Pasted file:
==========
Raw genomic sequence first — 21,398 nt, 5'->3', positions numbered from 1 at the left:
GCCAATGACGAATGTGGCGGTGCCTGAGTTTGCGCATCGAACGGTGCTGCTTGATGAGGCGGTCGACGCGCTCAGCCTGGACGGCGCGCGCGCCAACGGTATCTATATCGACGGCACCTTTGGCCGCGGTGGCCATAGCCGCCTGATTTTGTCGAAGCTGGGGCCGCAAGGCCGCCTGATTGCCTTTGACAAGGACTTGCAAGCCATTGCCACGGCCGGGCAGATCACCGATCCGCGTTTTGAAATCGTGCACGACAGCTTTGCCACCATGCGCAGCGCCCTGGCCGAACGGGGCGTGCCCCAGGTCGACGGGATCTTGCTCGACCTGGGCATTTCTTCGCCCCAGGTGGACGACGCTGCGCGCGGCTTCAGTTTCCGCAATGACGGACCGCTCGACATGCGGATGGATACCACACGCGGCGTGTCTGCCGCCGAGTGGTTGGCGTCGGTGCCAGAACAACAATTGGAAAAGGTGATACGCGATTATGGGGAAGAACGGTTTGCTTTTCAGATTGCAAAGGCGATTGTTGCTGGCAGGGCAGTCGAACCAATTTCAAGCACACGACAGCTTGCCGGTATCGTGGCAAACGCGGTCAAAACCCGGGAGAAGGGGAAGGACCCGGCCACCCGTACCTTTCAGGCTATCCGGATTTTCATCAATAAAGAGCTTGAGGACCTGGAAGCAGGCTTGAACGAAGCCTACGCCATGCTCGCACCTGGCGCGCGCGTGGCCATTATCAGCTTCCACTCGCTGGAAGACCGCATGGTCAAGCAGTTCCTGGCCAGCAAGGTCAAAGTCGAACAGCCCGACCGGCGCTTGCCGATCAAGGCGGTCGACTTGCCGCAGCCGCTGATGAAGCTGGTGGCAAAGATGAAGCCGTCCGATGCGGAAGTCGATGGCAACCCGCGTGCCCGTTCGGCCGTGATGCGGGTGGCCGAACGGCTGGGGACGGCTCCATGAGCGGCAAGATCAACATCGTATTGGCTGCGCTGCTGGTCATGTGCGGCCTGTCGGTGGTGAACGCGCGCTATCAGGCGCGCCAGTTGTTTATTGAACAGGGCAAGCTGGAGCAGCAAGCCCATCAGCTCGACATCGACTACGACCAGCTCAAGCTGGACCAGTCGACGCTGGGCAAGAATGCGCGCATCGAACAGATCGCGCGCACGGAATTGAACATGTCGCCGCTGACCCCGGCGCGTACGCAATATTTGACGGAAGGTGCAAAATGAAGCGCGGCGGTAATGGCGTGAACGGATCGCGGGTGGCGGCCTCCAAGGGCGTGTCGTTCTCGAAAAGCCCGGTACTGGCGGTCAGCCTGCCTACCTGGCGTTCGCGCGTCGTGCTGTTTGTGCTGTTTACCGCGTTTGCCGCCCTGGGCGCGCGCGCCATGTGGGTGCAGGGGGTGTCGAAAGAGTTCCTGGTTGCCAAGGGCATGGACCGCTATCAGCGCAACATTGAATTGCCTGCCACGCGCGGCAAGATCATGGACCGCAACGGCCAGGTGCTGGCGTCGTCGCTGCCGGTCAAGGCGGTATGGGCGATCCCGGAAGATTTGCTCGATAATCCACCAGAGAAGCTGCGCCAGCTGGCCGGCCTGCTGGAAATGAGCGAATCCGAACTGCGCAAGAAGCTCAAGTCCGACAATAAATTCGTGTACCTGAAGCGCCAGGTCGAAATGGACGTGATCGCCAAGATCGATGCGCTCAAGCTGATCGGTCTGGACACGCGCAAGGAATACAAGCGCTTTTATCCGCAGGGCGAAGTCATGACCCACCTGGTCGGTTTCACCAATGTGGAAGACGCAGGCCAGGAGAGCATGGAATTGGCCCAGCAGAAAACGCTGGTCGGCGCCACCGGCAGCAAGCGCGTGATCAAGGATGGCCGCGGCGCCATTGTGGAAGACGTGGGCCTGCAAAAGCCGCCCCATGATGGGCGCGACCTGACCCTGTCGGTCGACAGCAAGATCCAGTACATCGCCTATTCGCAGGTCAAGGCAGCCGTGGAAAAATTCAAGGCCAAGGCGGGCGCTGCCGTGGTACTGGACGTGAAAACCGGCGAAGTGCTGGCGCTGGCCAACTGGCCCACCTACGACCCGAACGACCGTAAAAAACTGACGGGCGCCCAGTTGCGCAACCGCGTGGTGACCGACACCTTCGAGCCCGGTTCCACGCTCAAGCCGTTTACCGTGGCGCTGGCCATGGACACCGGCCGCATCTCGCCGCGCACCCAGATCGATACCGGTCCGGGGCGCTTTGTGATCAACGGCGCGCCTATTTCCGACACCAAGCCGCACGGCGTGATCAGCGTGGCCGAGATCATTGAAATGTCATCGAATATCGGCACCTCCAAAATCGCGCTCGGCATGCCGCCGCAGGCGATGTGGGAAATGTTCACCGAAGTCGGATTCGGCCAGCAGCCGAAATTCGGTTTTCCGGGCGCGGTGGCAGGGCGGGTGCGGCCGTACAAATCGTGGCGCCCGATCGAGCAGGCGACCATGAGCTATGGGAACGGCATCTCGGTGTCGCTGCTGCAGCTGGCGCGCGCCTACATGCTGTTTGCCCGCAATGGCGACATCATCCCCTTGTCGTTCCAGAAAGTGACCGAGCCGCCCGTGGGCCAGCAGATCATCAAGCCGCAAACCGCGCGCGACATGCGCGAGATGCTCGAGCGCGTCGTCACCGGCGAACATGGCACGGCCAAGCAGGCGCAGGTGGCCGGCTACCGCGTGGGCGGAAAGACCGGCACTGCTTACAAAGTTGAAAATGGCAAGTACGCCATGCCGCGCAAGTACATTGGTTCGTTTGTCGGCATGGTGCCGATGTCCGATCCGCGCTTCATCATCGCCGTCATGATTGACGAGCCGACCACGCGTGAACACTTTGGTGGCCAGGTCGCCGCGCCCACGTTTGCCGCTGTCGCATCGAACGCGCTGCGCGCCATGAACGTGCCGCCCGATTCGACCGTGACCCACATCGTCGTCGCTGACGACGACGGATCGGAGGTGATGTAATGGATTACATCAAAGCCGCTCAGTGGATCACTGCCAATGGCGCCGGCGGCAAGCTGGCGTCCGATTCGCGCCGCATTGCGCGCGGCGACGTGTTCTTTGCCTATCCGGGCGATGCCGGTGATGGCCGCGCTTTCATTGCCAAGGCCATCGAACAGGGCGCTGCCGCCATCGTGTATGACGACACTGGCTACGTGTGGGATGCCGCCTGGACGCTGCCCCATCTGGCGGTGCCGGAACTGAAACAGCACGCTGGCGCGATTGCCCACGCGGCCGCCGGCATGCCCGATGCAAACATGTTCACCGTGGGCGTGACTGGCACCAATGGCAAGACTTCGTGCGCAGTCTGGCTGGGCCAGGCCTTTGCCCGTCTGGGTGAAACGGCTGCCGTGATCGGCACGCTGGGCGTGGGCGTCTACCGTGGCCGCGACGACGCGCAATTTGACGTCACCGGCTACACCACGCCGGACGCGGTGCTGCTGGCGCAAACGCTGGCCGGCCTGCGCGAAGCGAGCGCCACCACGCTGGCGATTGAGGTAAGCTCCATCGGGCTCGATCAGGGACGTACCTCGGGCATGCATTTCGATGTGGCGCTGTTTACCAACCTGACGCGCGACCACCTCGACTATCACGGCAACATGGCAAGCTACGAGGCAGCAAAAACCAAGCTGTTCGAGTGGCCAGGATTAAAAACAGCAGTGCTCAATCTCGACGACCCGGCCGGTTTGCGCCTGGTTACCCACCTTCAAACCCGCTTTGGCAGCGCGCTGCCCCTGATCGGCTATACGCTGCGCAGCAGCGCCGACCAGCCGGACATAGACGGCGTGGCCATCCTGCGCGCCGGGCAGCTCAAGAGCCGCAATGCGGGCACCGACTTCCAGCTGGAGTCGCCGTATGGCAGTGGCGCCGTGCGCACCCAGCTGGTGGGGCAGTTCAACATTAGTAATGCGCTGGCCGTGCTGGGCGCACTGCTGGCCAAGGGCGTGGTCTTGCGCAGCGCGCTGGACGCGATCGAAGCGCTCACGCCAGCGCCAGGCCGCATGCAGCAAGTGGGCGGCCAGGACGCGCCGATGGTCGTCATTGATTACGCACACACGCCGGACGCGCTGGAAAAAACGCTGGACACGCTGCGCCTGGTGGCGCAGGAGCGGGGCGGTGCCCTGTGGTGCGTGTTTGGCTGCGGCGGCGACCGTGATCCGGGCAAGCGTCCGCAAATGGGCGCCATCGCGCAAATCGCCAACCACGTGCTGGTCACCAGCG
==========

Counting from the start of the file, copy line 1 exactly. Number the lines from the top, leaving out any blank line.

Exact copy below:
Raw genomic sequence first — 21,398 nt, 5'->3', positions numbered from 1 at the left: